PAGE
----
By Maria M. Lameiras for CAES News
As the holiday season arrives, the traditional images of loved ones crowded around a dinner table groaning under the weight of the holiday feast may look a little different this year: The recent surge in COVID-19 cases has prompted rising fears that holiday gatherings may accelerate the spread of the virus.
The Centers for Disease Control and Prevention has released recommendations for safely celebrating Thanksgiving, suggesting smaller gatherings with only household members and offering tips for making the holiday both happy and healthy.
In the midst of a stressful year, people may crave the normalcy of a celebration with family or friends, but safety should still come first, said University of Georgia Cooperative Extension food safety specialist Elizabeth Andress.
While CDC guidelines suggest that guests bring their own food, drinks, plates, cups and utensils to holiday gatherings, that might not be feasible.
“One person or the host of a small gathering can be in charge of preparing and serving the food. It is not a bad idea to have fewer people involved in bringing or preparing food,” Andress said. “If someone is concerned about not having their own family recipe, maybe they can ensure that the person preparing the food has that recipe. Often there are things that aren’t made from a recipe or Grandma doesn’t want to give someone a prized or secret recipe, but this is the time to share those things.”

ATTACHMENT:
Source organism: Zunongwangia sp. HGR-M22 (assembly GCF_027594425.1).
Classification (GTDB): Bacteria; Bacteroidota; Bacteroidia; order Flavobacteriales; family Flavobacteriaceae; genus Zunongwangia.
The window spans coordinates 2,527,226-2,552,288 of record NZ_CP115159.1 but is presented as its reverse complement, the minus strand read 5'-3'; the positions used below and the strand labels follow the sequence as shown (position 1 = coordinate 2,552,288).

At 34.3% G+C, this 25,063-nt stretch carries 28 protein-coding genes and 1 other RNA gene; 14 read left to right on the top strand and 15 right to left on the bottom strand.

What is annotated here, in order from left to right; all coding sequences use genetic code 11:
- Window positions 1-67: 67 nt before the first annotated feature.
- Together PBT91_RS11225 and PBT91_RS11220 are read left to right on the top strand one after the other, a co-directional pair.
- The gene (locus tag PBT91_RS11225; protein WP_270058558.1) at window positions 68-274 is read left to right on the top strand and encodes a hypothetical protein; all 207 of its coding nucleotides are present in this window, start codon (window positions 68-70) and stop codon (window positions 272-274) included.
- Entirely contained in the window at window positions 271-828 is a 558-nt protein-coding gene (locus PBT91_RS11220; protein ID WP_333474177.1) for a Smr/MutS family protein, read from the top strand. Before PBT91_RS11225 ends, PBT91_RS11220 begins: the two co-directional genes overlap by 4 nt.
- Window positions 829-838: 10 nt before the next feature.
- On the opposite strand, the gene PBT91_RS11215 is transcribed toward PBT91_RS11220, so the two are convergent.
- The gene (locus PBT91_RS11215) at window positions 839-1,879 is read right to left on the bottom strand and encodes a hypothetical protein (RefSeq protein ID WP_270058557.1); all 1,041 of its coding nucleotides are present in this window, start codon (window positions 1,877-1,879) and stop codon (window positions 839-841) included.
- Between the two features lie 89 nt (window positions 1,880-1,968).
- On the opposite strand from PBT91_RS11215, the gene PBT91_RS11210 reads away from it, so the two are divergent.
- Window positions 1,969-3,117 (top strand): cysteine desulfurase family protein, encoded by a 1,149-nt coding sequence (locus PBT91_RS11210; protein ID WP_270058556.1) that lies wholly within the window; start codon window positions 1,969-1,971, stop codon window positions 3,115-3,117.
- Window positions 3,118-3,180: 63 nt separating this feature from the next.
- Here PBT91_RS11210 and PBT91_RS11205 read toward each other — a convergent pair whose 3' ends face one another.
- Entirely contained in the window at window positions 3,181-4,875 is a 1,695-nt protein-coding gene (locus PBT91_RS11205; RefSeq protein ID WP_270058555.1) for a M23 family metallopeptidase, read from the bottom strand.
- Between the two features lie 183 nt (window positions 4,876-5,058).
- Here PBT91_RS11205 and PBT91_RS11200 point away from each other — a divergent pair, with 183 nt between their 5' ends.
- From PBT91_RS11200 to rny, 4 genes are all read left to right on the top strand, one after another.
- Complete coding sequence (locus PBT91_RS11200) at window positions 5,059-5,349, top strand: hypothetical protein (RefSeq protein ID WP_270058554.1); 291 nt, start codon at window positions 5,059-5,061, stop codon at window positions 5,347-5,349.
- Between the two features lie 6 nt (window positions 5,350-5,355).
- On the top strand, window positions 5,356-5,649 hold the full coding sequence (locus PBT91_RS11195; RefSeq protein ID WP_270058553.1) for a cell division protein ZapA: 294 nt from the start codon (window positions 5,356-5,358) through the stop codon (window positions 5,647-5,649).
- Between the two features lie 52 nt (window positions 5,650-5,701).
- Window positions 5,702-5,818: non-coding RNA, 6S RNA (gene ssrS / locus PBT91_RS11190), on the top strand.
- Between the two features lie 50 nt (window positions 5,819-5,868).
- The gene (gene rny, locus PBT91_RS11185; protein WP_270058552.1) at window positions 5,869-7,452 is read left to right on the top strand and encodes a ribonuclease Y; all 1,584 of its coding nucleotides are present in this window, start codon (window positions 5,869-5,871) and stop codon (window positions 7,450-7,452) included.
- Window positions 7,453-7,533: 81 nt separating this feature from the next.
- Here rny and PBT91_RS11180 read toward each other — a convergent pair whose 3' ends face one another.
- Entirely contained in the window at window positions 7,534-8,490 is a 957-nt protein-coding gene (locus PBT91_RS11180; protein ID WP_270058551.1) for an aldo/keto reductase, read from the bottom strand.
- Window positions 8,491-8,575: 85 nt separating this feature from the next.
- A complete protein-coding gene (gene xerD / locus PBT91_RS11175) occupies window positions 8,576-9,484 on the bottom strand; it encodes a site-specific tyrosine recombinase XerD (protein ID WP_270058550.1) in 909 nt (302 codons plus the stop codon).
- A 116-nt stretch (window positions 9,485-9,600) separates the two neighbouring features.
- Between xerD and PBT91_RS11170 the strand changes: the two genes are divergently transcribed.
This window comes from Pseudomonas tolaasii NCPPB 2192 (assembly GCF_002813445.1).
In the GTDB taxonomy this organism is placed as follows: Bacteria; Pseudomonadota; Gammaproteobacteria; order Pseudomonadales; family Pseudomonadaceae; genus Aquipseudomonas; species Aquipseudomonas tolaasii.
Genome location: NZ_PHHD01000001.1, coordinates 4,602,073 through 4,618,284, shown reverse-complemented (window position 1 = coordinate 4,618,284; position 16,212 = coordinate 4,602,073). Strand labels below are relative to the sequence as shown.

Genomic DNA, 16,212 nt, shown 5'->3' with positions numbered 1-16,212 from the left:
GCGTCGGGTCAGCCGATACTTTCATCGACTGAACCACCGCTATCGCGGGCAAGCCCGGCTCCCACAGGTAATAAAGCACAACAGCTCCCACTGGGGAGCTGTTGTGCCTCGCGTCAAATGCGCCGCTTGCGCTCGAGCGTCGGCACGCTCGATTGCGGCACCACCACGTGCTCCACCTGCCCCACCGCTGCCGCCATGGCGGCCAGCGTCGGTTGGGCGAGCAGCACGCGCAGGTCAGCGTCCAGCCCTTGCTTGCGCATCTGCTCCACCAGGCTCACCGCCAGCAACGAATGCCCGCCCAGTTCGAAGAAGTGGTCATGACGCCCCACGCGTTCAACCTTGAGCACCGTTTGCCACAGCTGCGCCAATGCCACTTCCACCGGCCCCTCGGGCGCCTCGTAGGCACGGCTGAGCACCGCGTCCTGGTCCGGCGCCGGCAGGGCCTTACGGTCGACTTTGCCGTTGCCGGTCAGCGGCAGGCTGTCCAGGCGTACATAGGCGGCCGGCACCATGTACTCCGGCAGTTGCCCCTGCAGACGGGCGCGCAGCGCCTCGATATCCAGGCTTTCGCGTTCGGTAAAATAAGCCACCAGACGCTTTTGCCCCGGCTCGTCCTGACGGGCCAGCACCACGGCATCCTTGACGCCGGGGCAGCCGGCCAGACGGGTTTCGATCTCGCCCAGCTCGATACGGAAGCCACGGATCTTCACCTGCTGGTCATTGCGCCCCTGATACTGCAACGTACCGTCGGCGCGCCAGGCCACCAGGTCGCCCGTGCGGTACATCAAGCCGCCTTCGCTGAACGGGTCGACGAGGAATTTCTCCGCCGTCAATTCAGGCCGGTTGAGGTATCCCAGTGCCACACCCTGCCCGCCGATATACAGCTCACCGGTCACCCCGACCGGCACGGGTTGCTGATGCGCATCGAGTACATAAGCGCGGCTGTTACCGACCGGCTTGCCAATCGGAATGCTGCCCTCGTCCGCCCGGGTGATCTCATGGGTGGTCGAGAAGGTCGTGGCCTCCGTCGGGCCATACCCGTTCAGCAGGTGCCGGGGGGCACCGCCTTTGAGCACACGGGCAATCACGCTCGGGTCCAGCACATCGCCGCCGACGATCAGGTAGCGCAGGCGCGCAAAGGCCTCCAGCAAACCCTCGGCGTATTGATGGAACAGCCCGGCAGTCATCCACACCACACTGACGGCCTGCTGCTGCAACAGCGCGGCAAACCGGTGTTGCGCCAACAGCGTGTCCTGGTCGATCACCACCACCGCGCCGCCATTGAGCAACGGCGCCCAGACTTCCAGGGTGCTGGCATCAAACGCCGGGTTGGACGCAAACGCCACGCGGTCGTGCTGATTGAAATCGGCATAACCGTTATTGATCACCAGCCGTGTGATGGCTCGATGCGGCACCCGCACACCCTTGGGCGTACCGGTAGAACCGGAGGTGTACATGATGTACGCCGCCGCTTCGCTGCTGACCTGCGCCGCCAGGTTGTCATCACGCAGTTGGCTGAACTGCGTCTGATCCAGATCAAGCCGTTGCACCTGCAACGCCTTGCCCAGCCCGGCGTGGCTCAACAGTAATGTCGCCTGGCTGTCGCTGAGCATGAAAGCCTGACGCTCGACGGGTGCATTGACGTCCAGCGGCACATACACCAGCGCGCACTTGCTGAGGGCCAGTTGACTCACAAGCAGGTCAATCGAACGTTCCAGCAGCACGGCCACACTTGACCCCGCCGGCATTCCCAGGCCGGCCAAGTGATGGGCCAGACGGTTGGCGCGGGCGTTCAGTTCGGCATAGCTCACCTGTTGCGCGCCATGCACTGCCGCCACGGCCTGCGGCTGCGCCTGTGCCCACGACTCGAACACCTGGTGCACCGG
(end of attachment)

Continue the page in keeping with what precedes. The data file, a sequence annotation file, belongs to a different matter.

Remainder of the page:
If bringing your own dishes and utensils sounds cumbersome, using disposable plates and utensils is an option, but more care should be given to items that are more likely to be used communally, like serving utensils.
“I am more concerned about serving utensils, as they are more likely to be shared. That is why it is a good idea for one person to serve the food,” she said. “While we don’t have evidence that COVID-19 is foodborne, it still comes down to basic food safety advice, like using a clean plate if you go for seconds. People could be at higher risk this year, so it is a good year to emphasize being extra cautious.”
Eating outside or keeping windows open if eating indoors are suggestions for hosting safely, and Andress also cautions against congregating in a small area for extended periods. When not eating or drinking, everyone should wear masks.
“Another tradition may be everyone gathering in the kitchen while the food is prepared, but that may not be possible this year. And distancing should still be observed even if you are going to host a small group outside. Make sure you are distanced as people sit and eat,” she said. “This is not a year to spend a long time eating or visiting anyway. Our time needs to be shorter and not that obtrusive.”
After the meal, thoroughly wash tablecloths or cloth napkins as soon as possible and take care if you are sending home leftovers, having one person packing items in disposable containers for others to take with them rather than having everyone help themselves.
“If you are hosting, clean high-contact surfaces frequently and make sure you have plenty of hand sanitizer available or encourage people to bring their own,” Andress said.
And while all of the warnings and precautions may seem overly cautious to some, being diligent now will ensure a quicker return to normalcy and preserve your loved ones’ health.
“This is not a lifetime sacrifice. We may have to sacrifice more for a holiday or two, but that is just something friends and family members have to sacrifice this year to keep everyone heathy and safe,” Andress said.
You can find the CDC recommendations for safer holiday gatherings at cdc.gov.